The motivation for explicit allocation is explicitness, not adaptability. The adaptability is great, but it's a consequence of the language designer's design principle that all function calls will be explicit via (), and all allocation will be explicit via allocator-passing, so no user of a library can be surprised that a call performs an allocation.

Defer sounds like a nice improvement over old old languages, but Java's try-with-resources is one of the nicer ways of handling resource cleanup I've seen in a "mainstream" language, it's fairly neat and conceptually similar to some stuff I've seen done with lisp macros or Ruby blocks. It seems like defer is still lacking compared to this.

With defer it's developer's responsibility to free resources in right order, when one depends on another. Maybe something like this in Zig would be better:

  try std.fs.cwd().openFile(path, .{}) |file| : file.close()
    // ... code ...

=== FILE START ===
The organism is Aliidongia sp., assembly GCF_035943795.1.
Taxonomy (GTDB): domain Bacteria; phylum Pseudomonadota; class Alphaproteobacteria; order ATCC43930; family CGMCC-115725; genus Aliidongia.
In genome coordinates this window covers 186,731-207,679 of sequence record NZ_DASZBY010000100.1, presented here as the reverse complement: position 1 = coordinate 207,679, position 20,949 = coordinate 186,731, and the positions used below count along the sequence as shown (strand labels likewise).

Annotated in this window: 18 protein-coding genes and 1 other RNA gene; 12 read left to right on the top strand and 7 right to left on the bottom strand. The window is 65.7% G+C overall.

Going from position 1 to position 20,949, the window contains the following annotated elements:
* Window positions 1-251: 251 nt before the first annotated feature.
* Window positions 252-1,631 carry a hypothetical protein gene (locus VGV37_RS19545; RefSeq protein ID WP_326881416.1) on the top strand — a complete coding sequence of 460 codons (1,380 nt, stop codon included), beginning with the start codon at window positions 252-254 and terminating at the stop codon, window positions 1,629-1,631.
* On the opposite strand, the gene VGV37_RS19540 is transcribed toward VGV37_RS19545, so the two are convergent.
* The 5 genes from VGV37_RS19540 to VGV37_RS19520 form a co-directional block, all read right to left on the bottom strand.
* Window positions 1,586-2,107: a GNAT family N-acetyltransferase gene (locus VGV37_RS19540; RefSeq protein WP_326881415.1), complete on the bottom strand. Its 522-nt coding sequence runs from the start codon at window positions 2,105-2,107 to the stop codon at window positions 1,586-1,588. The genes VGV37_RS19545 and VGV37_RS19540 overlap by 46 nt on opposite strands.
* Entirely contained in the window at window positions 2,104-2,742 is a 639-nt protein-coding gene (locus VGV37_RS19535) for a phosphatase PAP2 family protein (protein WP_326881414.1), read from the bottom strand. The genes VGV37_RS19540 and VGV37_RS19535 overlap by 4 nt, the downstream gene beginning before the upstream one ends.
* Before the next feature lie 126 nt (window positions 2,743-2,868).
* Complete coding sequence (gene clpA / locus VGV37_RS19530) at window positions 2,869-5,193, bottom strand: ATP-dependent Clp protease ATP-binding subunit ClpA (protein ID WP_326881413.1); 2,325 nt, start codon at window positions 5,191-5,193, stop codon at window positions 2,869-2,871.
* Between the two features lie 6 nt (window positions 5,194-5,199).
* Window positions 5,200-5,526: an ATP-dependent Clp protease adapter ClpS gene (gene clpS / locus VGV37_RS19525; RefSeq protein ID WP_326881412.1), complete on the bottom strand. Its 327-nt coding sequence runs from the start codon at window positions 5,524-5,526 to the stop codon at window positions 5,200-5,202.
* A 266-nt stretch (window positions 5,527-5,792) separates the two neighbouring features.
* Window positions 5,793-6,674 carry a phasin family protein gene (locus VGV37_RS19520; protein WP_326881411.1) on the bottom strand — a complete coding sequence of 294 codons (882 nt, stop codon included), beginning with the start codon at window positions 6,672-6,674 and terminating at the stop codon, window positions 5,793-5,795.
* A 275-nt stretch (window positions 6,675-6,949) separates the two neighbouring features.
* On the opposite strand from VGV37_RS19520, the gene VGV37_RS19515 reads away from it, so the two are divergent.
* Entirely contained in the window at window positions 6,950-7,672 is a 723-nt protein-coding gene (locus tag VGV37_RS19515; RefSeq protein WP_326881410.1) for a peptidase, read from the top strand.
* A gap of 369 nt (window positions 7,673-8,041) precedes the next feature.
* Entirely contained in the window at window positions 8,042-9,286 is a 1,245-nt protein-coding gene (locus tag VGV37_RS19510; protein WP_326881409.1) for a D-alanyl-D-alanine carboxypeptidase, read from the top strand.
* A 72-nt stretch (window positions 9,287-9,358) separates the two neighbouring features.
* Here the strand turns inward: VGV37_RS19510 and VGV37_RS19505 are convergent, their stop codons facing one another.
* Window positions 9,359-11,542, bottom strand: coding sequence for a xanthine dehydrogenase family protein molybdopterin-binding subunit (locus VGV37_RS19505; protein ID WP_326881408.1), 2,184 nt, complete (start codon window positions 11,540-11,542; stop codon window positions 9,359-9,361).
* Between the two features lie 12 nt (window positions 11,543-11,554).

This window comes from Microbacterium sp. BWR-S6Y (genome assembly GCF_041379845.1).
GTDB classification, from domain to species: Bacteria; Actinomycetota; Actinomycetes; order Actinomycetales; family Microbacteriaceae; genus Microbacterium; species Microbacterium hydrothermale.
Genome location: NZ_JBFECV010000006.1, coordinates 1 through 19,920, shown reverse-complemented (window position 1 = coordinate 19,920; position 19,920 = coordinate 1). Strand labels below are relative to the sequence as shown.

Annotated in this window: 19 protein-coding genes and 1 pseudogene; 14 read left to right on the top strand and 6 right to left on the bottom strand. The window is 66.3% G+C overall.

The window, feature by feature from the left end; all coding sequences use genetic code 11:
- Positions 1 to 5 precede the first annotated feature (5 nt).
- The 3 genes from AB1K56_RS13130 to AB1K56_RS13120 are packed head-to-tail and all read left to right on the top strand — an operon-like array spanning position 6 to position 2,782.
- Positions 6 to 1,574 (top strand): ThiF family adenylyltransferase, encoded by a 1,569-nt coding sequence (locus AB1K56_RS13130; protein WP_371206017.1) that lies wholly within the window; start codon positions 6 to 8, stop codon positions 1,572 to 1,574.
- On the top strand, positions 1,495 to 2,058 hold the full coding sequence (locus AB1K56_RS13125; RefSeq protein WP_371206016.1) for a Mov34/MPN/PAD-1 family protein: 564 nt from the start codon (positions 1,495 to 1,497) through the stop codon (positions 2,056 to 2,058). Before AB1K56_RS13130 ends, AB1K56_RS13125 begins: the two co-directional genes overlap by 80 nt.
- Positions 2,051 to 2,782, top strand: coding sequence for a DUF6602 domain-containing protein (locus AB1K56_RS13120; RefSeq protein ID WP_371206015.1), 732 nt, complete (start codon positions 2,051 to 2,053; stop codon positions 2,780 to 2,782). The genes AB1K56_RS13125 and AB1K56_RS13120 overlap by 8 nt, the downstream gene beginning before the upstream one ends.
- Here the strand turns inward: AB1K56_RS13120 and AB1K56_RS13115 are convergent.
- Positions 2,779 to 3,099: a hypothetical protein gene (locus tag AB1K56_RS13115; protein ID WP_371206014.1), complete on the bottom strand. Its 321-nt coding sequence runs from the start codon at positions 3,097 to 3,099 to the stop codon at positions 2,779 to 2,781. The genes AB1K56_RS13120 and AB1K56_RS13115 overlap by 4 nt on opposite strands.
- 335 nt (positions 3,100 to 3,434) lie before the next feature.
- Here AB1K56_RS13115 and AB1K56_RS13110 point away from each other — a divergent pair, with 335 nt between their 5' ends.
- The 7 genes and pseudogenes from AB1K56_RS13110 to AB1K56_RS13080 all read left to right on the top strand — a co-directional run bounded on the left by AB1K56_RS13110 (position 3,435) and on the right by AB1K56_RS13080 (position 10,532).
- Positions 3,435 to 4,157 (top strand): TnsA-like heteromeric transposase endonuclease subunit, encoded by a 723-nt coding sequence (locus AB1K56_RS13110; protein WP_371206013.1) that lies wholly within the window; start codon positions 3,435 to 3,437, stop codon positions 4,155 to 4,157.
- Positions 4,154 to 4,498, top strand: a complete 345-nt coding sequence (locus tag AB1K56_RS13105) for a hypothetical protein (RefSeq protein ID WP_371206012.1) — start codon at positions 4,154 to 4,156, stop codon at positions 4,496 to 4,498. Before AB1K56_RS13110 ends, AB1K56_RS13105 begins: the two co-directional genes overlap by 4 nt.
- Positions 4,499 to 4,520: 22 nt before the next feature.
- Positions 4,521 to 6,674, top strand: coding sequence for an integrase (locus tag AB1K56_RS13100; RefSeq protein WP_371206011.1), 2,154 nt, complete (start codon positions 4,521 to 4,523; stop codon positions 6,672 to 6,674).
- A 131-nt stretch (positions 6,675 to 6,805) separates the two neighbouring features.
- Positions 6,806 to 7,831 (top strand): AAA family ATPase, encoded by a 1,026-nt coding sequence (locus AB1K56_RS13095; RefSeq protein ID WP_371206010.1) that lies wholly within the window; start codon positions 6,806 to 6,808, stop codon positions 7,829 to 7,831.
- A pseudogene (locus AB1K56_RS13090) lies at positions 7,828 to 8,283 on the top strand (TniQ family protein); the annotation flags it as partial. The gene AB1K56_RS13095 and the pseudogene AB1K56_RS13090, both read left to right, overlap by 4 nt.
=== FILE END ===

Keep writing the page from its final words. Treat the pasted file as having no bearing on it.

// file.close() is called at the end

defer in Zig is per-scope, so

        var file = try std.fs.cwd().openFile(path, .{});
        defer file.close();

        // ... code ...
        // file.close() is executed here
would work just fine.

Yes, but look at the example in the blog post of this thread- "stat" depends on "file", "file" depends on "path". You can call defer in any order in your code, the language syntactically doesn't enforce you to call defer right after resource acquisition. "try-with-resources" in Java (or "using" in c#) will always call "finalizers" in order opposite to how resources where created. Following the syntax I inveted above, for someone used to Java it would be easier to read than to think how defers are called:

  try std.fmt.allocPrint(allocator, "problems/{}", .{ id }) |path| : allocator.free(path) {
    try std.fs.cwd().openFile(path, .{}) |file| : file.close() {
      try file.stat() |stat| {
        try allocator.alloc(u8, stat.size) |contents| : allocator.free(contents) {